Fall 2022 - SA 255 D100
Introduction to Social Research (SA) (4)
Class Number: 3506
Delivery Method: In Person
Explores how sociologists and anthropologists investigate social relations and contexts. Students learn to develop research questions and turn them into research projects. Introduces data collection techniques and related ethical issues, the relationship between theory and research, and other fundamental concepts and issues involved in conducting qualitative and quantitative research. Quantitative.
This course introduces students to designing and practicing social research in virtual and material worlds. Students deploy and refine a number of methods central to the three main paradigms of social research: qualitative, quantitative, and mixed methods. These include visual methods, ethnography, video-conference interviews, survey research, statistics, mobile methods, and more. The course entails hands-on experience in adopting diverse methods while performing the fundamental activities of social research: creating good research questions; choosing good case studies and variables; measuring abstract concepts; reflecting on power relations while advancing decolonization in research; designing ethical research; collecting, analyzing and presenting data; triangulating qualitative data (e.g. interview data) with statistics (e.g. distributions of income and education for Vancouver); and evaluating research produced by others. By crossing the qualitative/quantitative divide while conducting independent research projects in face-to-face and online settings, students gain essential skills for understanding and explaining the very nature and complexity of contemporary society. Some collective and self-directed activities may require physical travel by vehicle, public transit, and feet (as public and personal safety allow).
- Participation 20%
- Methods Application Assignment I: Qual 15%
- Methods Application Assignment II: Quant 15%
- Methods Application Assignment III: Mixed Methods 20%
- Final Mixed Methods Portfolio 30%
Grading: Where a final exam is scheduled and the student does not write the exam or withdraw from the course before the deadline date, an N grade will be assigned. Unless otherwise specified on the course syllabus, all graded assignments for this course must be completed for a final grade other than N to be assigned. An N is considered as an F for the purposes of scholastic standing.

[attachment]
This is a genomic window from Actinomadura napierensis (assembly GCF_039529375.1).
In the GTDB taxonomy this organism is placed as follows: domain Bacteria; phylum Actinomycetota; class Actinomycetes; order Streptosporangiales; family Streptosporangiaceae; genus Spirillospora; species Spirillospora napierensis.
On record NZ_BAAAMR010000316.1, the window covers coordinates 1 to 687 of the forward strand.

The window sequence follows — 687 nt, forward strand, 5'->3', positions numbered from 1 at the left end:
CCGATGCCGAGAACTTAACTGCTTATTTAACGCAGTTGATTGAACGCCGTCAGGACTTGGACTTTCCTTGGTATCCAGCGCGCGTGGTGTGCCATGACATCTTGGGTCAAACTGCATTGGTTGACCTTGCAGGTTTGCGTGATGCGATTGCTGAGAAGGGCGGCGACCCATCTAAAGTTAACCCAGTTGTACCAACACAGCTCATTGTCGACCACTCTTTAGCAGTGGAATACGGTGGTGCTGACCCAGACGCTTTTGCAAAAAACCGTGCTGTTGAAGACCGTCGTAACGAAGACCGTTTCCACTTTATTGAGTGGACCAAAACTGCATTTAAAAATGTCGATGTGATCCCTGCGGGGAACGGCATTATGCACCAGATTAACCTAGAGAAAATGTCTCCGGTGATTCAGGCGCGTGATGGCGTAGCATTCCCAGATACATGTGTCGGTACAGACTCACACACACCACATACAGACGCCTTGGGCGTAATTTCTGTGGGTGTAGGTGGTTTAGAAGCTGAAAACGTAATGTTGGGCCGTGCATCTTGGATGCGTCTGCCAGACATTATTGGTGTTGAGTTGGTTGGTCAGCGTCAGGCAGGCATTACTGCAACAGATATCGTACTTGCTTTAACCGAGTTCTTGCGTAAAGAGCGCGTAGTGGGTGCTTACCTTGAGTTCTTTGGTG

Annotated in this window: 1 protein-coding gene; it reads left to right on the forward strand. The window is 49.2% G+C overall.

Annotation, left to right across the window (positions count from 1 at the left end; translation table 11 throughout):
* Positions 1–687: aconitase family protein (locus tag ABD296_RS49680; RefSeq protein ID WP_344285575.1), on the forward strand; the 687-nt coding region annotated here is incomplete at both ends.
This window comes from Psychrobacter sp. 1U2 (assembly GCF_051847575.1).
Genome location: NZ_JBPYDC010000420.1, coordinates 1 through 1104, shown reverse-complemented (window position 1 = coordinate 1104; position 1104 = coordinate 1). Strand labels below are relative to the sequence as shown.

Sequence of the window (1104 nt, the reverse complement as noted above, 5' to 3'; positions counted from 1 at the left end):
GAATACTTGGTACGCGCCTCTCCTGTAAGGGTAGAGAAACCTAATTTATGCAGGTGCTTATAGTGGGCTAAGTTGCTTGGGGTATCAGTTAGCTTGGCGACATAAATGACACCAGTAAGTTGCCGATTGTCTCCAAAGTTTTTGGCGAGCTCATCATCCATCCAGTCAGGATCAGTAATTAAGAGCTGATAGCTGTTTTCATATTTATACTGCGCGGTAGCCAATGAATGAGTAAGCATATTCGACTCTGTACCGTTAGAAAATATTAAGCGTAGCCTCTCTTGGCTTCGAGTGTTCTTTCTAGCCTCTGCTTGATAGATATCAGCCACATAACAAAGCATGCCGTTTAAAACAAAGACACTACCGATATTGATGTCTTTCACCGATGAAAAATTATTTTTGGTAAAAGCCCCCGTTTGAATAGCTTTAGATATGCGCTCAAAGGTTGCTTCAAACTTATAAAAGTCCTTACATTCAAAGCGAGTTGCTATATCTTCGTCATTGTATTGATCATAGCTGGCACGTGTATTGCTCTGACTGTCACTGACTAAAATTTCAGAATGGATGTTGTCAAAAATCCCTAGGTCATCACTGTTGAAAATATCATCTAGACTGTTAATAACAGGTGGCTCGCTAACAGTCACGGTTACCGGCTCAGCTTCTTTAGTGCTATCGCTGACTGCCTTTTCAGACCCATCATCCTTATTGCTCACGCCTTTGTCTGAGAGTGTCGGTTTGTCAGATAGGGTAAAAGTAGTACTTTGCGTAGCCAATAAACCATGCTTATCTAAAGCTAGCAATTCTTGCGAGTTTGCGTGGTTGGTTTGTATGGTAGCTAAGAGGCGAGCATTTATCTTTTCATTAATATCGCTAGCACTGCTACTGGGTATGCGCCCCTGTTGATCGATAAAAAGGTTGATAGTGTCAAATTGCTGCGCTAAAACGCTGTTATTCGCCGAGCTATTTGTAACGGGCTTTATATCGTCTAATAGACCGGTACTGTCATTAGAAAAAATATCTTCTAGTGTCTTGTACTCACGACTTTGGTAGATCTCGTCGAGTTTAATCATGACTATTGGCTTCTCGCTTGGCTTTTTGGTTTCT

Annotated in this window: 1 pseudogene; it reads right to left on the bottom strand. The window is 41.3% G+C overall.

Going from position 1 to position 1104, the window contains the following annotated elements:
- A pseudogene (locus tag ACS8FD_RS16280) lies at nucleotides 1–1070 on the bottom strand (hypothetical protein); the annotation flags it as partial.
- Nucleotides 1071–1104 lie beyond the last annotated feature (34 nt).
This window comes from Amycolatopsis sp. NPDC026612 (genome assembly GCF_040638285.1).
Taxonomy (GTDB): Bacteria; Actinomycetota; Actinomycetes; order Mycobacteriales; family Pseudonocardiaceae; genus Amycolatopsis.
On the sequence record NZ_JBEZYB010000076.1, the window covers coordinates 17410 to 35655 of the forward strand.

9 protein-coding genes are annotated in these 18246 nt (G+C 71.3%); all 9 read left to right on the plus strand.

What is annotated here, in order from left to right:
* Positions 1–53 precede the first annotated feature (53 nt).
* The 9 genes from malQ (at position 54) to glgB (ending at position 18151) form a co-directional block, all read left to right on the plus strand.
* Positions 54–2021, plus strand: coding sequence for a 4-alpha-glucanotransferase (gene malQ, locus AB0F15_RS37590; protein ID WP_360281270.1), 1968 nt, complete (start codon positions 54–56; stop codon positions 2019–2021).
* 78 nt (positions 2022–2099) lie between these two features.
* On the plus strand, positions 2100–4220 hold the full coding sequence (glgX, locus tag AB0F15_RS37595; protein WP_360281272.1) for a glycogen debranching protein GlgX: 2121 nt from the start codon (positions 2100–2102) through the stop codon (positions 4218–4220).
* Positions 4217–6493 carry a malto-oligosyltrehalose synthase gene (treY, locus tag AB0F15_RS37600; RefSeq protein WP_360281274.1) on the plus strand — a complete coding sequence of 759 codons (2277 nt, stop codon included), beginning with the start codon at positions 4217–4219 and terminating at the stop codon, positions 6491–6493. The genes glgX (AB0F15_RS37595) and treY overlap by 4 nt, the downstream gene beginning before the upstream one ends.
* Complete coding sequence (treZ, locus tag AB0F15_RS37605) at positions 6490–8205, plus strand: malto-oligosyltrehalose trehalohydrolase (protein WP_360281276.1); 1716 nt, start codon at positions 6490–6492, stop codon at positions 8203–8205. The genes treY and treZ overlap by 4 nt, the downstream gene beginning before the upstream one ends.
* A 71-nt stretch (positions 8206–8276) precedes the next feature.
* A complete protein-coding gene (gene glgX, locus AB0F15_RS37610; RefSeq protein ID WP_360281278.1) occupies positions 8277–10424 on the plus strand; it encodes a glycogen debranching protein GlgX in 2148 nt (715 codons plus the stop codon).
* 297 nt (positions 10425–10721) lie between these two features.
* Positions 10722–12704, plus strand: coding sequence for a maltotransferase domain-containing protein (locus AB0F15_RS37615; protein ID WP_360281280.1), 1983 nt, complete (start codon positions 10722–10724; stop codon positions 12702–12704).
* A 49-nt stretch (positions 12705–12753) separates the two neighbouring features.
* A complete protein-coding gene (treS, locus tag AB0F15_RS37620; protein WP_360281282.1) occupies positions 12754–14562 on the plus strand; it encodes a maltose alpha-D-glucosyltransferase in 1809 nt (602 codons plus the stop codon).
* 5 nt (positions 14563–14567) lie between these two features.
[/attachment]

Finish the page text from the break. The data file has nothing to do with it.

Grading System: The Undergraduate Course Grading System is as follows:
A+ (95-100) | A (90-94) | A- (85-89) | B+ (80-84) | B (75-79) | B- (70-74) | C+ (65-69) | C (60-64) | C- (55-59) | D (50-54) | F (0-49) | N*
*N standing to indicate the student did not complete course requirements
Academic Honesty and Student Conduct Policies: The Department of Sociology & Anthropology follows SFU policy in relation to grading practices, grade appeals (Policy T20.01), and academic honesty and student conduct procedures (S10‐S10.05). Unless otherwise informed by your instructor in writing, in graded written assignments you must cite the sources you rely on and include a bibliography/list of references, following an instructor-approved citation style. It is the responsibility of students to inform themselves of the content of SFU policies available on the SFU website.
Centre for Accessible Learning: Students with hidden or visible disabilities who believe they may need classroom or exam accommodations are encouraged to register with the SFU Centre for Accessible Learning (1250 Maggie Benston Centre) as soon as possible to ensure that they are eligible and that approved accommodations and services are implemented in a timely fashion.
The Sociology and Anthropology Student Union, SASU, is a governing body of students who are engaged with the department and want to build the SA community. Get involved! Follow Facebook and Instagram pages or visit our website.
REQUIRED READING NOTES:
Your personalized Course Material list, including digital and physical textbooks, are available through the SFU Bookstore website by simply entering your Computing ID at: shop.sfu.ca/course-materials/my-personalized-course-materials.
ACADEMIC INTEGRITY: YOUR WORK, YOUR SUCCESS
SFU’s Academic Integrity website http://www.sfu.ca/students/academicintegrity.html is filled with information on what is meant by academic dishonesty, where you can find resources to help with your studies and the consequences of cheating. Check out the site for more information and videos that help explain the issues in plain English.
Each student is responsible for his or her conduct as it affects the university community. Academic dishonesty, in whatever form, is ultimately destructive of the values of the university. Furthermore, it is unfair and discouraging to the majority of students who pursue their studies honestly. Scholarly integrity is required of all members of the university. http://www.sfu.ca/policies/gazette/student/s10-01.html